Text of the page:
A year ago, FC Barcelona president Joan Laporta complained about “dramatic financial situation” of the Catalan club. With a debt of 1.35 billion euros, Barça painted a “worrying economic and patrimonial situation”. An abyssal debt, a “accounting bankruptcy situation” and a huge payroll, so many elements leaving the club with little choice.
But now, a year later, FC Barcelona has become one of the most active clubs in the summer transfer window, recruiting Raphinha and Robert Lewandowski, each for several tens of millions of euros. USAHow could the club reverse its economic situation? Franceinfo: sport interviewed Luc Arrondel, economist specializing in football and research director of the National Center for Scientific Research (CNRS).
By lowering the wage bill
Last year FC Barcelona’s biggest problem was the payroll. Indeed, La Liga imposes a salary cap that depends on the club’s income. “As revenues had dropped significantly due to the closed doors due to Covid, FC Barcelona went a bit out of the way with regard to payroll, which, I remind you, is practically the largest in Europe. So if the club wanted to get into the nails of La Liga, it had to cut its salary,” to start Luc Arrondel, economist specializing in football. This is in particular what explains, since a year, “the departure of Lionel Messi and the loan of Philippe Coutinho at Aston Villa”, continues the economist.
By selling assets
In the Spanish league, clubs must be able to prove their income before the start of the season, which is different from Financial Fair Play or the DNCG in France. “If FC Barcelona wanted to spend more on labor costs, it had to increase its cash flow. It had permission from the ‘social’ [les supporters-actionnaires] to sell 49.9% of the shares of their trading company, which manages their commercial income”, details of the economist. The process is in full swing, but has not yet taken place.
The “social” have also validated “sale of 10% television rights to an American investment fund, Sixth Street, for just over 200 million euros”, adds Luc Arrondel. The Catalan club would also consider parting with another 15% in exchange for 330 million euros.
But this choice to “family jewels” is not without consideration. “Selling 10% of the television rights to the investment fund increases their income in the short term, but decreases it in the long term. It is a calculation that will help them get through the current difficulty,” the economist analyzes.
By selling its assets, Barca is following a trend. In Spain, for example, 17 La Liga clubs have signed an agreement with the CVC investment fund and Real Madrid have sold 20% of the operating income of the soon to be renovated Santiago-Bernabéu stadium on Sixth Street in exchange for 360 million euros. “We see a trend in Europe, namely the arrival of investment funds in football, not by buying clubs, but by buying shares in leagues, leagues, etc. This is what we also see in France, where there is a need for cash The league has sold 13% of its future television rights. Just like the Spanish league.”confirms Luc Arrondel.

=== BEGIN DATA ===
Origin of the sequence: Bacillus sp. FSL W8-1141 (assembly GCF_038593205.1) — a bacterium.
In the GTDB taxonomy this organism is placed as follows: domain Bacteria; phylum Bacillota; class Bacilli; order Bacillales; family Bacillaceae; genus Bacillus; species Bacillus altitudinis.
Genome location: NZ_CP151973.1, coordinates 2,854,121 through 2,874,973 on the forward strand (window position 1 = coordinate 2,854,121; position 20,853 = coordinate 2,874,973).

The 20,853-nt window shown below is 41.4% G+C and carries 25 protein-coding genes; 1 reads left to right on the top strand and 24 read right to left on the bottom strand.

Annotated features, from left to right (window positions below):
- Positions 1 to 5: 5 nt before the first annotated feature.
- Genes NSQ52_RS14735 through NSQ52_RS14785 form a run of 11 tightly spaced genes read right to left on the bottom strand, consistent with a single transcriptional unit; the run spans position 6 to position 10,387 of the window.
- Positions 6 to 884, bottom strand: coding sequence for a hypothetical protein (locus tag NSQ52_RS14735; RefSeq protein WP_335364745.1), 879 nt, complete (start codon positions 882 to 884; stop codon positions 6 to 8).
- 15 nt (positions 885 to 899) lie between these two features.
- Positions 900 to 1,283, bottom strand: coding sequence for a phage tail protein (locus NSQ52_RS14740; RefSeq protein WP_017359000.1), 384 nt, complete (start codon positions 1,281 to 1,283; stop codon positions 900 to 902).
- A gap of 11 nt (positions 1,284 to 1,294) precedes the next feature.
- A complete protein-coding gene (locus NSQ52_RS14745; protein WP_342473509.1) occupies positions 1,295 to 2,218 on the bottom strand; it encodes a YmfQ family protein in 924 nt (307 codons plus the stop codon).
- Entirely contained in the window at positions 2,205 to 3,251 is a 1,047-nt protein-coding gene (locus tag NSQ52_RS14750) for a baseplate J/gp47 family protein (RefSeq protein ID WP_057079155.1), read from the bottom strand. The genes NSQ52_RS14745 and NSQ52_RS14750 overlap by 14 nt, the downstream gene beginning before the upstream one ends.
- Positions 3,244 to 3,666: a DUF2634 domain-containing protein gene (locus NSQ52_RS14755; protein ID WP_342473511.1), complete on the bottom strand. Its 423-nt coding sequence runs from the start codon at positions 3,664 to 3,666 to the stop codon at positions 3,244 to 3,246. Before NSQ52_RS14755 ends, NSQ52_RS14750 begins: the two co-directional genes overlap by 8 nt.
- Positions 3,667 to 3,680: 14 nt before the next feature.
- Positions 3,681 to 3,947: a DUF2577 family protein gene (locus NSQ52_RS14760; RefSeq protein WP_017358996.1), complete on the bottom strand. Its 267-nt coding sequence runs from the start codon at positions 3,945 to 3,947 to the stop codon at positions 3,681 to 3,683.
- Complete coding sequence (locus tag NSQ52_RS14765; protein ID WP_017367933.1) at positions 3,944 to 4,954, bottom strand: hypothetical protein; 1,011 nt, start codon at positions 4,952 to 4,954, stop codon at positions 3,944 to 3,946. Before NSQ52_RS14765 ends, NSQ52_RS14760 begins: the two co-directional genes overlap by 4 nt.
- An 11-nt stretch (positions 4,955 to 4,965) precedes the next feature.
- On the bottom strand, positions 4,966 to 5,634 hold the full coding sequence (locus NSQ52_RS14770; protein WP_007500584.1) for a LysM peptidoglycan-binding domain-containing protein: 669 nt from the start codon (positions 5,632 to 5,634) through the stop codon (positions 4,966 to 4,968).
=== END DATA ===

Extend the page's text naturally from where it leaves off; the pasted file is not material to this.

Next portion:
In hopes of an economic recovery
FC Barcelona mainly relies on the economic recovery after Covid-19 and counts on the future revenue generated by its new stadium to repay its debts. “Before the Covid, the counter brought him 150 million euros”, further specifies the economist specializing in football. The goal seems achievable as Barcelona remains one of the most revenue-generating clubs in the world, with €582 million according to figures released by Deloitte in January 2022.
In addition to ticket sales, the club also relies on revenue from the Champions League, which “have also risen considerably in recent years and they can go up to a hundred million euros if you continue to the end of the competition”, adds Luc Arrondel. In addition, Barça and Spotify signed an agreement last April, making the Swedish giant the club’s main partner. This contract, which includes the “naming” of the renovated Camp Nou, will net Barça around €435 million. This is the largest sponsorship deal in the club’s history.
Through debt restructuring
Besides the wage bill, the biggest concern for Barca was their huge debt (including financial debts, transfer debts and other debts) up to 1.35 billion euros. Without forgetting the urgency of repayment before June 30, 2021.
But Joan Laporta, who had been elected president four months earlier, and his team of leaders have negotiated with their creditors to pay off this debt over several years, a way to save time. “The problem is that when you have short-term debt, there really is a debt load that is significant. Spreading it out can help you get over it. to have a larger payroll and thus be able to buy players with a larger envelope”, explains economist Luc Arrondel. Find out now whether the strategy will prove to be just as profitable in the coming years.